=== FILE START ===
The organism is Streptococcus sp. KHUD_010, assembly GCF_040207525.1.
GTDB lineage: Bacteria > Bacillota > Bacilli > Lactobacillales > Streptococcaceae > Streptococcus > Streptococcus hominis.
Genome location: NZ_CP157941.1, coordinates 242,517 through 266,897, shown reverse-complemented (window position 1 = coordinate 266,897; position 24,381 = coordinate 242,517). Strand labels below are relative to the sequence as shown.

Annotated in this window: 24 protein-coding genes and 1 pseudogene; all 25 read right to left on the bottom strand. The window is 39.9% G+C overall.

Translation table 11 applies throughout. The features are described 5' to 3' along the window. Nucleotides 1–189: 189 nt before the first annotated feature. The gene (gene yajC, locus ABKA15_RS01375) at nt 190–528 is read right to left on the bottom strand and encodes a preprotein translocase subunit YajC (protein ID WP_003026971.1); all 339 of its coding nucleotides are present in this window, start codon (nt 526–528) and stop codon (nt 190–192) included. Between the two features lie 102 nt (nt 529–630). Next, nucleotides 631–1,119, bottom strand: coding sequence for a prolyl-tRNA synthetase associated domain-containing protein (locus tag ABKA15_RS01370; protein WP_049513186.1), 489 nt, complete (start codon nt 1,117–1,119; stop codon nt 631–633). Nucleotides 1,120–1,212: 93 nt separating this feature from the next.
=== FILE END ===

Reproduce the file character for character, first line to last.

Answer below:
The organism is Streptococcus sp. KHUD_010, assembly GCF_040207525.1.
GTDB lineage: Bacteria > Bacillota > Bacilli > Lactobacillales > Streptococcaceae > Streptococcus > Streptococcus hominis.
Genome location: NZ_CP157941.1, coordinates 242,517 through 266,897, shown reverse-complemented (window position 1 = coordinate 266,897; position 24,381 = coordinate 242,517). Strand labels below are relative to the sequence as shown.

Annotated in this window: 24 protein-coding genes and 1 pseudogene; all 25 read right to left on the bottom strand. The window is 39.9% G+C overall.

Translation table 11 applies throughout. The features are described 5' to 3' along the window. Nucleotides 1–189: 189 nt before the first annotated feature. The gene (gene yajC, locus ABKA15_RS01375) at nt 190–528 is read right to left on the bottom strand and encodes a preprotein translocase subunit YajC (protein ID WP_003026971.1); all 339 of its coding nucleotides are present in this window, start codon (nt 526–528) and stop codon (nt 190–192) included. Between the two features lie 102 nt (nt 529–630). Next, nucleotides 631–1,119, bottom strand: coding sequence for a prolyl-tRNA synthetase associated domain-containing protein (locus tag ABKA15_RS01370; protein WP_049513186.1), 489 nt, complete (start codon nt 1,117–1,119; stop codon nt 631–633). Nucleotides 1,120–1,212: 93 nt separating this feature from the next.